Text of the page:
How to keep your optimism in medicine
“Interviewing for medical schools was intense, excruciating, and terrifying. Despite the difficult questions, there are three that stand out to me. The first was to differentiate sympathy from empathy, where I spent 30 minutes defending my answer to be met with complete silence. He could have asked me anything, yet he sat in silence for almost my entire interview and asked me to explain emotional differences between two incredibly similar words. Or are they? I have been left to contemplate this repeatedly, and I have come to realize my first medical school lesson happened before I was even in training. That day, he taught me to see how we as physicians need to examine emotions, become aware of our capacity to both feel and heal, understand our patients, share their struggles and triumphs even if we haven’t walked in their diagnoses, and take the time—even if it is painful and met with silence—to realize the gravity of our position is not only responsibility for people’s lives but to be emotionally available.”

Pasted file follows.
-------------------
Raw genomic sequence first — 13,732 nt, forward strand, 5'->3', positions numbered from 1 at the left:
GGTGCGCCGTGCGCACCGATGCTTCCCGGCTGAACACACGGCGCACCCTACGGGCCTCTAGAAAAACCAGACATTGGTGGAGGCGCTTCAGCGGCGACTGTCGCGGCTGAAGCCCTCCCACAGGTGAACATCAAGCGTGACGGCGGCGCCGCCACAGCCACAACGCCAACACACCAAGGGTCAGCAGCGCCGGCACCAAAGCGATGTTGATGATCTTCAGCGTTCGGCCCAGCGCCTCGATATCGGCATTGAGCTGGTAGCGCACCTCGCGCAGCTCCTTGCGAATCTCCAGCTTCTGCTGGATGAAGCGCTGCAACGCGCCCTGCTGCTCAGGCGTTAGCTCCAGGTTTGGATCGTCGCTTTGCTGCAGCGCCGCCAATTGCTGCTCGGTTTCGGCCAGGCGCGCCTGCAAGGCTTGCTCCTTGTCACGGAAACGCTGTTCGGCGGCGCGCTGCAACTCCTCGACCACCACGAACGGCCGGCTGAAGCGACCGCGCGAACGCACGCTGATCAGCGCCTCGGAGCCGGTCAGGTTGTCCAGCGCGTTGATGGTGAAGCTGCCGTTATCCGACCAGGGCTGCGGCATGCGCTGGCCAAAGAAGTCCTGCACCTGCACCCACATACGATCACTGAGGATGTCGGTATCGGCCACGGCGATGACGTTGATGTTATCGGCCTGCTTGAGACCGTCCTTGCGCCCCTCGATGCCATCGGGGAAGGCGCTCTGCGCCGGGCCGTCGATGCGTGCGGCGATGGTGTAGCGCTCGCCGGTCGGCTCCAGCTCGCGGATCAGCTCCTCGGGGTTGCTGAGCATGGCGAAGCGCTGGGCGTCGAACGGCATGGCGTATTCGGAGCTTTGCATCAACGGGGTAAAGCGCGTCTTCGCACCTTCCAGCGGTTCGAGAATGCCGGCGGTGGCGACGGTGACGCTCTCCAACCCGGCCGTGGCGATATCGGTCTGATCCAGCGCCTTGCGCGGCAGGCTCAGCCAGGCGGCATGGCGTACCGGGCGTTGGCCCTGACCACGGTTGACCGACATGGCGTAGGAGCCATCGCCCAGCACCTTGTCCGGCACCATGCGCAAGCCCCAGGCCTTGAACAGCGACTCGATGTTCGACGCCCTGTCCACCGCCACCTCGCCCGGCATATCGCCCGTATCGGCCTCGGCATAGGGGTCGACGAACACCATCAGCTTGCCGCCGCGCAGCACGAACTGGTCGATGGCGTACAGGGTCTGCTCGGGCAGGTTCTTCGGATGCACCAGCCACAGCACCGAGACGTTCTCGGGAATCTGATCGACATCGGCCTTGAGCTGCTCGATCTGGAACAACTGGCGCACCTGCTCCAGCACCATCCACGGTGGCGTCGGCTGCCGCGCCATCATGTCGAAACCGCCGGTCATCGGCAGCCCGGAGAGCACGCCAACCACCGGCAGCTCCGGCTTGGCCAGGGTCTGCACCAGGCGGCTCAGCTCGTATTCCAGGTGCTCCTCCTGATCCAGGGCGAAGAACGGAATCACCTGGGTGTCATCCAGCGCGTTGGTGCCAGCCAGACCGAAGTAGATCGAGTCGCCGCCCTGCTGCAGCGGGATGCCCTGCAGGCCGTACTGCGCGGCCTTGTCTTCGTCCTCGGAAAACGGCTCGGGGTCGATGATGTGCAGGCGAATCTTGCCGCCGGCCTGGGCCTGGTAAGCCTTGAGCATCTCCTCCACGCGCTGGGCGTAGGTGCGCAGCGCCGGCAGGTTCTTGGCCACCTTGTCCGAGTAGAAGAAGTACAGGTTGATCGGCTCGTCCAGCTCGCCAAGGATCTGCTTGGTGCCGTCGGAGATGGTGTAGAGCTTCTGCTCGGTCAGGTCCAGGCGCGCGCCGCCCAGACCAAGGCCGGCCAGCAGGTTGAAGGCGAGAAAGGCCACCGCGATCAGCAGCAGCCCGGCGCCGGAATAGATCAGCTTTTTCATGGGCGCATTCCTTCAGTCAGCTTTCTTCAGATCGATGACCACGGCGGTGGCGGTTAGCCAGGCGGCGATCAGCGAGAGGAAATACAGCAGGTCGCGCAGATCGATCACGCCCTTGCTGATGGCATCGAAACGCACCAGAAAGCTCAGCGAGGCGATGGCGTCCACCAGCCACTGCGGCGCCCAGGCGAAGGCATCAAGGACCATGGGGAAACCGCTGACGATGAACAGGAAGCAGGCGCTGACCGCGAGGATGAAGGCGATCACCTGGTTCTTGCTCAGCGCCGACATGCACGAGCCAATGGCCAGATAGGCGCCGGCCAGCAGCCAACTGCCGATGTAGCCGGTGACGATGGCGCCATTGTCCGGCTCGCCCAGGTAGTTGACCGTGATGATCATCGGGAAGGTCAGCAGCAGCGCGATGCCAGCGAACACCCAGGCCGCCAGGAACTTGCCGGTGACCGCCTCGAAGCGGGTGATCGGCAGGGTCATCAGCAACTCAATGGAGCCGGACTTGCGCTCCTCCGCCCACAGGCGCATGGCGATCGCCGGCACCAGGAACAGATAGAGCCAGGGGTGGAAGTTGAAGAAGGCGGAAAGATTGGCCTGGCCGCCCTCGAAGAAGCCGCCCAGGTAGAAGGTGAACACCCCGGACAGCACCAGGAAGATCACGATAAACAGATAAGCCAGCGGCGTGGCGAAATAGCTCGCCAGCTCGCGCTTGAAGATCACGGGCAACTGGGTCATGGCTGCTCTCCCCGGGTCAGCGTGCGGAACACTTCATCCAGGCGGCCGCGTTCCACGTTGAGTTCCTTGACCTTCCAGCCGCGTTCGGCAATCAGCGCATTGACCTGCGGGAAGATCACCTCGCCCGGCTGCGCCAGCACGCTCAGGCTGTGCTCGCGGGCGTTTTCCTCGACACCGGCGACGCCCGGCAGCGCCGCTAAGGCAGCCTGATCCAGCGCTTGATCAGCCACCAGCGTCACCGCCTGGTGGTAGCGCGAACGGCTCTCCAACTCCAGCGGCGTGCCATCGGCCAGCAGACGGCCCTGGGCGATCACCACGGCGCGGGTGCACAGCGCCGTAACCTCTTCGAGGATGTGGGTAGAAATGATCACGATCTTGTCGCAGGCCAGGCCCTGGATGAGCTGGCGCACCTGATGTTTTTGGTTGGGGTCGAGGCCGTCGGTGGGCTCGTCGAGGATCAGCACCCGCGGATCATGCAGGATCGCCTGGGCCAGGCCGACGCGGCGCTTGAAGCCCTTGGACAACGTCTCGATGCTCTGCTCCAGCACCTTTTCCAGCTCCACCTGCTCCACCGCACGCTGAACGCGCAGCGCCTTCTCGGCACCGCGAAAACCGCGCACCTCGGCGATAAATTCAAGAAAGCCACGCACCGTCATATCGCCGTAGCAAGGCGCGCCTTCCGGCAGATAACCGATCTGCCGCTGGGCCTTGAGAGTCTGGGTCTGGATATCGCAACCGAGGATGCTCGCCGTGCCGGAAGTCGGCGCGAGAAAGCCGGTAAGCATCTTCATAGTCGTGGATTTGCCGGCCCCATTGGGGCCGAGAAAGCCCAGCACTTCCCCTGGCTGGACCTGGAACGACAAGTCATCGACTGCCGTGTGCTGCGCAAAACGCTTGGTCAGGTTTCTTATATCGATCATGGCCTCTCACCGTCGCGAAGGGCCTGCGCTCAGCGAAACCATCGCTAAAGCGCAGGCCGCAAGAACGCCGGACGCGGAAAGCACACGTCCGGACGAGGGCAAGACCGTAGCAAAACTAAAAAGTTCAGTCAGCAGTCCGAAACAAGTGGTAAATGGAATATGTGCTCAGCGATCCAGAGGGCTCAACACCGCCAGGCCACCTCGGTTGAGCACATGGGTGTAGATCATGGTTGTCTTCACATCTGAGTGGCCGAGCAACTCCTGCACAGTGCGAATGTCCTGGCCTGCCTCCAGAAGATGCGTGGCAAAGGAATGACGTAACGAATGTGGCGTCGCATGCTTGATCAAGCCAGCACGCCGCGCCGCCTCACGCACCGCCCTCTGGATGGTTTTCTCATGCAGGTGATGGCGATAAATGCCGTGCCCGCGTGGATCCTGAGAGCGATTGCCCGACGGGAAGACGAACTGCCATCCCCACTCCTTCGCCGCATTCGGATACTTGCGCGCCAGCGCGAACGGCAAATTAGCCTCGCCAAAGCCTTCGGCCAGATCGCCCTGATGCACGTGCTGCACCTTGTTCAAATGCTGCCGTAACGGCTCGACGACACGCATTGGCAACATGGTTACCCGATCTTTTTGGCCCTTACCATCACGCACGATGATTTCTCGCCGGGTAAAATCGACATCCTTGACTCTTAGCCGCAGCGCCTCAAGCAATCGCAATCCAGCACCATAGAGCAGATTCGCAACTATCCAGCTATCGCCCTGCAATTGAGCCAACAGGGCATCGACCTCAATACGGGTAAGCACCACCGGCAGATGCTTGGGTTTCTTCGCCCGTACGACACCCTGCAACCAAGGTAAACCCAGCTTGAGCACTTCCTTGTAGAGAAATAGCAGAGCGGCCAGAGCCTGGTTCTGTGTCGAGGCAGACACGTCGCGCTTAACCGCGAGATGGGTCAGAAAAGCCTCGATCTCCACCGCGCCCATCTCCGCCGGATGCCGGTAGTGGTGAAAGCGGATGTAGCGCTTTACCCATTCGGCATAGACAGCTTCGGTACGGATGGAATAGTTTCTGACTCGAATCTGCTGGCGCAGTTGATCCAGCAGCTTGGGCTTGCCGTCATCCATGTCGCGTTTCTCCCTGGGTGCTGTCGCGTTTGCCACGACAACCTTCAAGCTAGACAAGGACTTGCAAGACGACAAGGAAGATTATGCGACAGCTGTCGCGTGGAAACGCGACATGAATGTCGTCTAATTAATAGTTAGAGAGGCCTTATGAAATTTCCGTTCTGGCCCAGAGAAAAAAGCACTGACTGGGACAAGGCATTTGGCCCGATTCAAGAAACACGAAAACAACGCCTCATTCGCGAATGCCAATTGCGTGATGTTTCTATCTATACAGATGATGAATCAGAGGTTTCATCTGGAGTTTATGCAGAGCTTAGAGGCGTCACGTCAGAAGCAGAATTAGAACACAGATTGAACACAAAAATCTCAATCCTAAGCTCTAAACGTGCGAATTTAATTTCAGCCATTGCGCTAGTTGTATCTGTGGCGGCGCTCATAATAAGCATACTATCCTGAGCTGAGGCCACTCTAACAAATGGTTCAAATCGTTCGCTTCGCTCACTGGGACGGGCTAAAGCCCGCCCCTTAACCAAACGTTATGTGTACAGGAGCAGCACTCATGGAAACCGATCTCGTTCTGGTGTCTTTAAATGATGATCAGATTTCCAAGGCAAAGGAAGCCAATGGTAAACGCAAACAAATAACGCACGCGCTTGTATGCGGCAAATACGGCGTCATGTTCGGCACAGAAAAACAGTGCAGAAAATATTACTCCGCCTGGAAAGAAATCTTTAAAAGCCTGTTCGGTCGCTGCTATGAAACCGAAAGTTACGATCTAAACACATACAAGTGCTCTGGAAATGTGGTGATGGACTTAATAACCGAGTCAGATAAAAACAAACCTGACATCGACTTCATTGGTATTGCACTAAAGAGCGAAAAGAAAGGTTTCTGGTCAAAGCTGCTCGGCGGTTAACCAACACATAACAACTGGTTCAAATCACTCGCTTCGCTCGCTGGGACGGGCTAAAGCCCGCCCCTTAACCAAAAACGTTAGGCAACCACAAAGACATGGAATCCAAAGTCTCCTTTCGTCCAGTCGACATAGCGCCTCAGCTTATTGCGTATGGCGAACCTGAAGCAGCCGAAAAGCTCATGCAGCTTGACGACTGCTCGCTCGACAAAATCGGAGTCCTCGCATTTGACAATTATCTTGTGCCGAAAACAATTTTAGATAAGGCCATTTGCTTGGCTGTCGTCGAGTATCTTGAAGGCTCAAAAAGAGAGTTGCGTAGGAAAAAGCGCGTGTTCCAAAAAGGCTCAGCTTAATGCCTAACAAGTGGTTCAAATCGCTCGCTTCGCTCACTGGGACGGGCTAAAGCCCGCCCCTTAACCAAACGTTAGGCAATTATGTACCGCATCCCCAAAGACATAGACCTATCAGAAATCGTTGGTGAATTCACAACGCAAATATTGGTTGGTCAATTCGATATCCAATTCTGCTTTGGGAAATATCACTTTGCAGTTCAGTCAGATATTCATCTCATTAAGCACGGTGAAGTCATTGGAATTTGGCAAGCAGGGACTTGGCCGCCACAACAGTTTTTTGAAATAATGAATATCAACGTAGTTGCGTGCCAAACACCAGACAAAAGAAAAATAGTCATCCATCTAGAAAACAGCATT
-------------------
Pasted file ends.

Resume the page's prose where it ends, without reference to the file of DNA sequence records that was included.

Erika Visser Aragona is a family physician.
She shares her story and discusses her KevinMD article, “The life cycle of emotion in medicine.” (https://www.kevinmd.com/blog/2021/05/the-life-cycle-of-emotion-in-medicine.html)